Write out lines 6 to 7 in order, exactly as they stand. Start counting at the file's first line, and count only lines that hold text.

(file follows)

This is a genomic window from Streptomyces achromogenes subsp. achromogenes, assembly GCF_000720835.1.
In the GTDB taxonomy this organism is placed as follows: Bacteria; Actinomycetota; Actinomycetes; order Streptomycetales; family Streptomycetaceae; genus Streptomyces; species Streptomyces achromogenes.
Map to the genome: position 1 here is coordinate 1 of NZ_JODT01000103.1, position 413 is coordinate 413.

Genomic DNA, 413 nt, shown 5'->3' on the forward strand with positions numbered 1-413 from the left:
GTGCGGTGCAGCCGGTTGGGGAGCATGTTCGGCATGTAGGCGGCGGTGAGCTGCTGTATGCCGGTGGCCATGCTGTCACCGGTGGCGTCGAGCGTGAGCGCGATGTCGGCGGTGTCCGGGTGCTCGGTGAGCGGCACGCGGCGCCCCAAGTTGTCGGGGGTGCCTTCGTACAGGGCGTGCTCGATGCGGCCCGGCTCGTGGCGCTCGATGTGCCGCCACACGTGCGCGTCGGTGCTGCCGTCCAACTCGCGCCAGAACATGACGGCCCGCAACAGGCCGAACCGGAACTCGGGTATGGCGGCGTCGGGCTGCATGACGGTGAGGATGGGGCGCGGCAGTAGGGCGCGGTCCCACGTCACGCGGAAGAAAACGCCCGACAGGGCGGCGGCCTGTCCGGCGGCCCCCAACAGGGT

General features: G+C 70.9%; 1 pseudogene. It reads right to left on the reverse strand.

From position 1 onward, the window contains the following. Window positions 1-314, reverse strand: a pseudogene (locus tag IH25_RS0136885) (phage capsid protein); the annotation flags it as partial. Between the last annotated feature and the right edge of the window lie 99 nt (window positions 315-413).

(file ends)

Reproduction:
General features: G+C 70.9%; 1 pseudogene. It reads right to left on the reverse strand.

From position 1 onward, the window contains the following. Window positions 1-314, reverse strand: a pseudogene (locus tag IH25_RS0136885) (phage capsid protein); the annotation flags it as partial. Between the last annotated feature and the right edge of the window lie 99 nt (window positions 315-413).